2022 in review
Continuing my annual tradition of recapping the year just ended, here’s my look back on 2022. As always, this type of post is mainly written for the benefit of my future self, but because I personally enjoy reading other folks’ yearly reviews, perhaps one or two of you might like this, too.
2022 was, overall, a pretty good year, and I count myself as incredibly fortunate that I can write that sentence. Although I’m well aware that Covid is still very much a thing, 2022 certainly felt like the first post-Covid year. Conferences happened again. I saw far-flung friends in real life again. Sensible or not, it was great getting normal life back. And all that aside, I continue to be grateful for all of the time I get to spend with my young family, thanks to my current work-life setup.
In early January, I made an hour-long mix for the Crescent London podcast. As with all of my mixes, it was filled with a load of my favourite recently released tracks.
In February, I finally got round to putting up some shelves in our sitting room to make a cosy little reading corner where previously there’d just been a weird, unused ‘nook’. It’s one my favourite places in the house now.
At the end of February, Gwen turned four and we hosted her party in the village hall. I was in issue #175 of Kai Brach’s wonderful Dense Discovery newsletter. Then the whole Ukraine thing happened, of course, and it became hard to think about anything else. I used my record label to raise funds for Ukraine throughout February (and March), and did another mix — this time for the DRR podcast.
In March, the weather got nice and we started spending a bunch of time out in the garden, including working from my laptop up at the top. I feel so fortunate that I get to do this. I’ve realised that spending a lot of time outdoors has brought huge mental health benefits.
With #bandcampfridays returning, I decided to put out some unreleased tracks throughout the year, letting people pay whatever they like — including £0 — but keeping them exclusive to Bandcamp (and Formaviva), and not on any of the steaming services, or on any other online stores. Without having to worry about the context of a ‘regular’ release, and with no need for press, distribution, etc., this felt like a nice way of putting out some music that otherwise would’ve stayed sitting on my hard drive. The first of those, and technically my first release of the year, was ‘For Safety’.
My much faster and harder track ‘Peel’ appeared on the next compilation from Paris’ Data Roaming Records, and that was released on a very beautifully packaged cassette, too.
Another mix! This time, for the Soptik podcast.
In April, during the easter holidays, we flew up to Scotland and stayed for a short break in Killin. It was beautiful and we wish we’d stayed longer. Covid finally caught up with us all, although only Sam was hit hard, and luckily only temporarily.
Also, Thea turned seven in April. That whole thing about kids growing up so fast is true. Seriously. That’s why everyone says it. It’s not an exagerration! And it scares the crap out of me. I collaborated again with Alternate Current and put out ‘Explorations III–V’ (Spotify, YouTube, Apple Music, Beatport, etc.).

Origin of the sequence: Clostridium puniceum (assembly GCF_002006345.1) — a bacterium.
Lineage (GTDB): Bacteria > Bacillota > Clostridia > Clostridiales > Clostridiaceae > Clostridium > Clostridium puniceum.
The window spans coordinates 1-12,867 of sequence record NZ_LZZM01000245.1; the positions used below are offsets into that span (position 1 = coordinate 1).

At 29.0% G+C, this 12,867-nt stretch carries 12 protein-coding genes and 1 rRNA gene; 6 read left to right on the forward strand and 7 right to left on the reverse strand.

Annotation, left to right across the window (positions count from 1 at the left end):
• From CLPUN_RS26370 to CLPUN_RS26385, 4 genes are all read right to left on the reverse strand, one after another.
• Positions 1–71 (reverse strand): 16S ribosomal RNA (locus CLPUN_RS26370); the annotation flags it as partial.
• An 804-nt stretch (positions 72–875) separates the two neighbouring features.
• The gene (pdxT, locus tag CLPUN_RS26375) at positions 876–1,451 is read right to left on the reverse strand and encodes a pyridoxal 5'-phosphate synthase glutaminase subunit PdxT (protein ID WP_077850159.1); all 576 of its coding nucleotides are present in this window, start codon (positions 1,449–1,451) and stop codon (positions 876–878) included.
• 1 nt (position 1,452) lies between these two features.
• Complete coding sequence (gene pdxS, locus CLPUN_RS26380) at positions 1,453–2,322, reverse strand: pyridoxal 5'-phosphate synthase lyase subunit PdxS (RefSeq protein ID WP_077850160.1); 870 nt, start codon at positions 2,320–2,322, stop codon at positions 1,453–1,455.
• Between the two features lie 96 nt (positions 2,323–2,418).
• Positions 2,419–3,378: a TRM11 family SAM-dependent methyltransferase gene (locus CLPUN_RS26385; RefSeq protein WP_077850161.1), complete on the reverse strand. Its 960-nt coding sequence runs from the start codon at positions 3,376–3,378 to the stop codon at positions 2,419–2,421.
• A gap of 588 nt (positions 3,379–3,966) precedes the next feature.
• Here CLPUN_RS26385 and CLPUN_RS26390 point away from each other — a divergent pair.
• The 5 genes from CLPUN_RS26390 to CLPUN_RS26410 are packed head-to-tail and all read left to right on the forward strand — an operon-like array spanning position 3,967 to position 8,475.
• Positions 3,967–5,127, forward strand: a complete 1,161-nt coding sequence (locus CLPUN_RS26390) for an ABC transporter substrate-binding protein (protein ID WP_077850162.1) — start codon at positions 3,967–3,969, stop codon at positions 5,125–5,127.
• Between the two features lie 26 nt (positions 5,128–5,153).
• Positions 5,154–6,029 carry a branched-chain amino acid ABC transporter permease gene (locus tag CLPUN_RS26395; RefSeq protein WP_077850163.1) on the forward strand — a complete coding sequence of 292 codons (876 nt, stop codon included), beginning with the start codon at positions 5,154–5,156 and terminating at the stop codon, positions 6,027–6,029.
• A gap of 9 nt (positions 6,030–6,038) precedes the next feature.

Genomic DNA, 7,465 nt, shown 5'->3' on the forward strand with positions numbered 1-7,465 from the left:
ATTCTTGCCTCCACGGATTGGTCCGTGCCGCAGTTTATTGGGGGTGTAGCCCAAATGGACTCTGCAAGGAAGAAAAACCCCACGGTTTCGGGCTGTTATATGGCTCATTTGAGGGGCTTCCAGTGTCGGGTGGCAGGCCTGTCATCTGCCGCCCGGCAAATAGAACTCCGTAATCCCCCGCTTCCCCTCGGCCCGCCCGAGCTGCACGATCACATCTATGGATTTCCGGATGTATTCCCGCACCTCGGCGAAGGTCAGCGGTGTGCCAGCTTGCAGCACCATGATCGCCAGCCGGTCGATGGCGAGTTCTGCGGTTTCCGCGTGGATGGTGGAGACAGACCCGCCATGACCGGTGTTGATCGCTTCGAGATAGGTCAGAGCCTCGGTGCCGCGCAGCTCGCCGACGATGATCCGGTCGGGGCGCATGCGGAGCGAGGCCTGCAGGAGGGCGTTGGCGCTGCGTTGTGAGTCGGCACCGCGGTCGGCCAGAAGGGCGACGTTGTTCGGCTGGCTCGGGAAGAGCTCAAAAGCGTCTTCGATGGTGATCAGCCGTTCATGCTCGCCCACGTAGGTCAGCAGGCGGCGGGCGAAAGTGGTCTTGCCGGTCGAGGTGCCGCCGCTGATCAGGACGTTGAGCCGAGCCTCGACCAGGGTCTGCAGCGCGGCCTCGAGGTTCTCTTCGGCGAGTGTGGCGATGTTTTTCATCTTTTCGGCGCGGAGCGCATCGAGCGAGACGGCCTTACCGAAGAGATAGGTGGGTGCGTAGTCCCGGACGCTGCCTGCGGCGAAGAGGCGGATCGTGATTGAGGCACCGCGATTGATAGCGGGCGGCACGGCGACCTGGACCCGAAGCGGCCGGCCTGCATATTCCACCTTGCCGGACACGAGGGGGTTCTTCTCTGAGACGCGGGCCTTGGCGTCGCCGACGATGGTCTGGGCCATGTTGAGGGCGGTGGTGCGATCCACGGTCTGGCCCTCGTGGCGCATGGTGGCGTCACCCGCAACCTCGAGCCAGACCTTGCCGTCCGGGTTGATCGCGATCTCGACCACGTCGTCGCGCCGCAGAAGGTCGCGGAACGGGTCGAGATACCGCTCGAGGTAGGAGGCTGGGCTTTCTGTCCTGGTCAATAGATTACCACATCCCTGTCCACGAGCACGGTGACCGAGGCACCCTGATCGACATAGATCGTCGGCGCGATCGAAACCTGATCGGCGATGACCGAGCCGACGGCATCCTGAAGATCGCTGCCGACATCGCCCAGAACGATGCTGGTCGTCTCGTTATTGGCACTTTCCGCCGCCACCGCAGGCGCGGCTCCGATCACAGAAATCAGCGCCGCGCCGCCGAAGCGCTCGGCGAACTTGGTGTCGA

In May, I spoke at #axbt in Hamburg — a collaboration between awork and beyond tellerrand. Every single one of Marc’s events I’ve been at, either as attendee or speaker, has had a special atmosphere about it, and even though this one was co-branded and co-organised with awork, that special beyond tellerrand vibe was still there, and enhanced further because this was, for most people, the first in-person conference in two years. It was my first speaking engagement in that long and it’s possible my own giddy excitement was amplifying things for me personally, but it really did feel wonderful being back on stage, and connecting with the vibe of the room. Plus I got to have a drink with Stefan goddamned Sagmeister.
Also in May: more new music! (Looking back, I really front-loaded the year with releases. Probably should’ve spread them out a bit more.) ‘Oktober: revisit’ (Spotify, YouTube, Apple Music, Beatport, etc.) is a 9-track EP that came out exactly five years from the day I released my debut 12-inch. I tweaked the track and invited seven friends to reinterpret it. (Yes, seven, because A Thousand Details decided to do two remixes.)
Right at the end of the month, Katy Cowan came over to our little garden studio to interview me for the Creative Boom podcast, and we had a really nice chat filled with plenty of reminsicing about the good ol’ days of web design.
June brought with it my second and third post-pandemic speaking gigs. The second was at the Birmingham Design Festival.
The third was at SmashingConf in San Francisco. It was so nice to see more conference buddies — plus the Smashing family are just some of the nicest humans on the planet — and it was great to meet up with some old friends from Adobe and beyond. I spent so much time in SF when I was working at Adobe, but this time (my 15th visit, I think) I got to see some parts of the city I’d never been to before. But obviously I still insisted on returning to The Sycamore for some beer-fuelled bingo.
Also in June, another podcast: this time, for the Metropolitan podcast, part of the collective behind the Freedom Medellín festival.
Then, in July, I started a newsletter. That’s a bandwagon I never thought I’d jump on. I mean, I hate email. Who wants more emails? But I’d started subscribing to a handful of newsletters myself, and figured it was something I’d like to try — a different way of putting stuff out there, reaching different people, perhaps. Right up until that very first issue, it was going to be a sort of general “things Elliot likes” sort of affair, but I swerved at the last minute and switched to a focus on typography. I’m glad I did. By the end of the year, the newsletter had become one of my favourite things. You should subscribe! It’s also now got a name:
Another first for July: the inaugural Letter Luvvers event, organised by Laurence and Borys. I went along with Jamie, expecting it to be a small room of type geeks; I wasn’t at all prepared for the awesome vibes that ensued, and the new friends I’d make. One of them, Emma Luczyn, spoke at that first event, and we’re now working on a little project together.
August was a really great month. The kids were off school. Work was relatively chilled. I made a mix for the On the 5th Day podcast. This was a big one for me — I’ve followed them for years and it’d been a dream of mine to be on their podcast.
And in the middle of August, we had our first overseas family holiday post-pandemic. We went to Corfu, stayed well away from most of the other British tourists, and had an Airbnb that, while very basic, had the sea quite literally at the bottom of the garden. It was ideal, and we all spent so much time in the sea. I think my fondest memory was watching the sun go down between the distant hills across the sea while out with the girls on the kayaks. Absolutely magical.